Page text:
You heard it a thousand times when you were pregnant: “get your sleep now, because it’ll be hard to come by once that baby comes!” Seasoned mamas told you to prepare for long nights. Maybe your own mother offered to come crash on the couch in the early days to help you get some sleep.
Now that you’re home with your little one, does it seem like you can’t get through a full night without them crying? If so, you’re not alone. Despite their need for 16-18 hours of sleep per day, newborns only ever sleep for 2-4 hours at a time.
Sometimes you try everything and nothing seems to get them to quiet down. If you’re pulling your hair out from frustration, keep reading to learn all the reasons your baby won’t stop crying, and what you can do about it.
We all know how uncomfortable feeling gassy can be. As adults, though, it’s easy to remedy. We pop a Gas-X or sidle into the next room to relieve ourselves.
Babies, not so much. All they know is that something hurts. Their bellies are so small that even tiny amounts of gas can feel uncomfortable for your little one.
Eating too fast or too much, throat or stomach irritation, and even by feeling excited or anxious can all cause gas.
The remedy? You can try changing their diet to exclude foods that cause gas.
You should also be sure your little one is getting enough fiber, as it’s essential for digestion. Learn more about what you can do about a gassy baby to soothe them to sleep!
Most newborns and young infants wake up because they’re hungry, so feeding is usually a mother’s first instinct to calm them.
If it seems like you’re constantly feeding, though, your baby might not be getting enough food. If you’re breastfeeding, set up an appointment with a lactation specialist to test how much your baby is actually digesting.
They’ll weigh your baby before feeding, after, and after the subsequent spit up. Then you’ll know how much is being taken in.
Don’t be afraid to supplement your breastmilk with formula to keep up with their insatiable hunger, either. Formula is perfectly healthy for your baby, and many moms choose to use it exclusively!
Be sure to check with your lactation specialist and obstetrician about how many ounces your baby needs each feeding, too. The chart on the formula container is merely a guide!
They’re Not Sleeping Well
You know how when you wake up super early in the morning, you’re ready to conk out around 8 PM? It makes logical sense, but babies aren’t like that.
The less sleep they get, the harder of a time they have sleeping. That means that if they miss a nap, you’re not setting them up to be super sleepy later. You’re only setting them up to be super cranky later because they’re exhausted but can’t sleep!
It doesn’t make any sense, but that’s how it works.
Like adults, babies have different sleeping preferences, too. Some will prefer to spend the night in your room, while others sleep better on their own. Some babies like white noise, while some can’t sleep if so much as the fan is whirring above them.
It takes a lot of trial error to find out about these preferences. Taking the time to experiment to find the right sleeping conditions for your little one will pay off, though. They’ll sleep better, which means you’ll sleep better!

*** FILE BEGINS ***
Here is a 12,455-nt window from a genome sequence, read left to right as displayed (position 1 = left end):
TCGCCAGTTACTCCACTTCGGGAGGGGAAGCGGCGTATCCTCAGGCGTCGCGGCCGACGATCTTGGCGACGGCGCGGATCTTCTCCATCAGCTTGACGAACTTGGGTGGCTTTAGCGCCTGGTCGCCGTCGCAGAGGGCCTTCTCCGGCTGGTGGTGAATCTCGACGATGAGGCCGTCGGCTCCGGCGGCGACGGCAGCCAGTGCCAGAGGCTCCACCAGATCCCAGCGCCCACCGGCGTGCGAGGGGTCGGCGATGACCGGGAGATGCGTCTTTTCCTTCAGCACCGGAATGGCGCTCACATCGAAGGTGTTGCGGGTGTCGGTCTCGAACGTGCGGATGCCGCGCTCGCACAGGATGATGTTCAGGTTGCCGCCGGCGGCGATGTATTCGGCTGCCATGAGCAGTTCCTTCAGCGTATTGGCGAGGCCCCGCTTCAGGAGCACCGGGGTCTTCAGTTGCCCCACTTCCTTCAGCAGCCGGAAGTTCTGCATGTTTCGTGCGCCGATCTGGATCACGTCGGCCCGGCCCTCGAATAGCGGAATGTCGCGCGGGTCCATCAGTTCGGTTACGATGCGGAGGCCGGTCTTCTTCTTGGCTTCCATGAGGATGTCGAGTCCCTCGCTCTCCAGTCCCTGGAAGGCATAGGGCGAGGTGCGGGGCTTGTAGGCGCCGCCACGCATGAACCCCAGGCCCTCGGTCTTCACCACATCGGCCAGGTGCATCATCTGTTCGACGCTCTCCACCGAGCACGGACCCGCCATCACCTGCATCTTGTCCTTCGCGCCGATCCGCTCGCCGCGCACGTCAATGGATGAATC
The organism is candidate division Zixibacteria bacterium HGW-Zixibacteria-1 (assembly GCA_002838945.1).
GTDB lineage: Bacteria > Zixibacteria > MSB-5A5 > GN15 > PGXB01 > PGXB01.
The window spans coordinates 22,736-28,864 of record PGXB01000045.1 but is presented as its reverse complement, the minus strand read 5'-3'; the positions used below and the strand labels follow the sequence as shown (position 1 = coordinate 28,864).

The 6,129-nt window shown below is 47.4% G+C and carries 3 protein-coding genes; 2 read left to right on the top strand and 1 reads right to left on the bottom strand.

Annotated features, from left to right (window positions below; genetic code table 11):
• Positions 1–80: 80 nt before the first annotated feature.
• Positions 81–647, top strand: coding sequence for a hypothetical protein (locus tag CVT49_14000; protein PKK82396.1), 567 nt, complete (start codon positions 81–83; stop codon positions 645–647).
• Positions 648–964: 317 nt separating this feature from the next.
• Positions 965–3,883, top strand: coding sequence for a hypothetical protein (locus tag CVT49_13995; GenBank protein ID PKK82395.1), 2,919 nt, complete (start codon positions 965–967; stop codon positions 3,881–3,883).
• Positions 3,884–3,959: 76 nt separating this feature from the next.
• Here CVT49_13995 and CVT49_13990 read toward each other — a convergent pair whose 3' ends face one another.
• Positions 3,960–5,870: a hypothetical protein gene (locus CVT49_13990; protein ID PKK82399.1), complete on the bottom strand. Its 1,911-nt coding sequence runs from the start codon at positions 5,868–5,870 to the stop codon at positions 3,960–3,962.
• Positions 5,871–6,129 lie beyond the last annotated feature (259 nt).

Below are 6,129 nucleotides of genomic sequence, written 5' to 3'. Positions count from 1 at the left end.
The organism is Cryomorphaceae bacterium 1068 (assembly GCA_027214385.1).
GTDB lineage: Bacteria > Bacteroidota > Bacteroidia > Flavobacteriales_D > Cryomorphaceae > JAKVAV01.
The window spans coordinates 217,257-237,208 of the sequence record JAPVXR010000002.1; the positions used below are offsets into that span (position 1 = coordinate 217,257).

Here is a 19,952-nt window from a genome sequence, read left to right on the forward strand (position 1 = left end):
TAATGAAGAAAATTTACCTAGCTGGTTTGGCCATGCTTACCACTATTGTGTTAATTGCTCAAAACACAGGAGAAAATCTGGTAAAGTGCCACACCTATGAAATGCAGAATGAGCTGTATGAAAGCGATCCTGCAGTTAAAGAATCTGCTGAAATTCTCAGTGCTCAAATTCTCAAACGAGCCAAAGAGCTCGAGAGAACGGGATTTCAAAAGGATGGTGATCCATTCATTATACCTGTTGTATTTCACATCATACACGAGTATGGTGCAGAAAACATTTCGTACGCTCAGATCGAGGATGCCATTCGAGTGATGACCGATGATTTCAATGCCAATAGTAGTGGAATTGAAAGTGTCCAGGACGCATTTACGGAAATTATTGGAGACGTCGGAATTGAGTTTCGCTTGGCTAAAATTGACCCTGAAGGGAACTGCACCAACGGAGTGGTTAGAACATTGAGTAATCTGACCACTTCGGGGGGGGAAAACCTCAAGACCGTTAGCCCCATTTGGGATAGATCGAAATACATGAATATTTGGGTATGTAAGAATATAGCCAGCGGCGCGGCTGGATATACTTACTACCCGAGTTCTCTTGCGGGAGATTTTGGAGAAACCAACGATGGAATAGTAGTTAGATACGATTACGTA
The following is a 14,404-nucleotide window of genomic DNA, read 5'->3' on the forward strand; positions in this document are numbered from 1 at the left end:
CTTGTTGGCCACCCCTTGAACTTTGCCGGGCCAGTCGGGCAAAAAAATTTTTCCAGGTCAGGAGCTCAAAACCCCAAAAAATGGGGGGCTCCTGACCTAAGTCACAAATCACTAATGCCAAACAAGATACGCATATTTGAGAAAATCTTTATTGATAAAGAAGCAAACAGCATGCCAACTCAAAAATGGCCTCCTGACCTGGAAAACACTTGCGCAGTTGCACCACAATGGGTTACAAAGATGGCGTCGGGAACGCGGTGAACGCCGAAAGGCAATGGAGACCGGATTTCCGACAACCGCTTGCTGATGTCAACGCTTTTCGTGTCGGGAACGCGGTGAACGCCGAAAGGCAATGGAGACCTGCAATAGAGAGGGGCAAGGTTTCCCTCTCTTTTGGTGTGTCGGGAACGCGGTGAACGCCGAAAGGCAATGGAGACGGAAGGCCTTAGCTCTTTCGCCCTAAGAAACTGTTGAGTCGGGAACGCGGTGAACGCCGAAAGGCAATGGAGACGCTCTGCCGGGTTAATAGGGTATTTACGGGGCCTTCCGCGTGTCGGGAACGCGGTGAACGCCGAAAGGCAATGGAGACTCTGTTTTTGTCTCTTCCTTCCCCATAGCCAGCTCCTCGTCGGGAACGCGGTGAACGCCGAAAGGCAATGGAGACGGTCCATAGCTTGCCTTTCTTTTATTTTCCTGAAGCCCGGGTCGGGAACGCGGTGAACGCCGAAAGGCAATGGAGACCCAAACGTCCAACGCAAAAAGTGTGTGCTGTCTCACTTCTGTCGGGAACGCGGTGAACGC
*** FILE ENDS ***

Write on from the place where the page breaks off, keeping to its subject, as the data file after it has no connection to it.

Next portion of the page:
Potential Food Sensitivities
If it feels like you’ve tried everything and your colicky baby won’t quiet down, there could be something medical that’s making them uncomfortable. Take your little one into the obstetrician to have their stool tested for a milk allergy. That’s the most common food sensitivity babies experience.
If it comes back negative, you’ll need to do some detective work to determine what could be causing the issue. Once your baby starts eating solid food, here are some of the most common baby food allergies:
Your doctor will probably recommend cutting these out of your child’s diet one by one to determine the culprit. Many processed baby foods include gluten proteins that are hard to nail down, though. It’s never a bad idea to keep a garden and make your own solid food for your little one!
They’re Feeling Your Stress
It’s only natural that your wailing little one is going to stress you out. You want them to feel calm and happy, and you want to feel that, too. But did you know that the two of you are literally connected to each other’s needs?
It’s called “mutual regulation.” When your baby cries, your body responds by creating more milk. Your bodies even help regulate each other’s temperature.
This applies to emotion, particularly stress, as well. It’s impossible to tell whether your stress influences the baby so the baby starts crying, or if it’s the other way around– it becomes a chicken and egg scenario.
What you can do, though, is harness the power of this connection by calming down.
Set the baby in their crib and step into the other room to take a few deep breaths. Count to five. Recalibrate your energy to feel more positive and your baby will feel it, too.
It’s not always easy to tell when your baby is uncomfortable. After all, they can’t speak up to tell you that the car seat buckle is pinching their thigh!
Make sure to be extra vigilant about comfort levels and little discomforts you could overlook. You know how annoying that buzzing fly trapped in your car can be. Sometimes it’s the simplest things that set us off!
At night, your little one may be too hot or too cold. Make sure they’re dressed and tucked in to avoid them waking up from the chills or the sweats!
Baby Won’t Stop Crying No Matter What?
If your baby won’t stop crying despite all your best efforts, it’s best to talk to your obstetrician about the issue. They could have an underlying health issue that affects their sleep!
Want to read more about women’s topics? Check out all our other awesome women’s articles!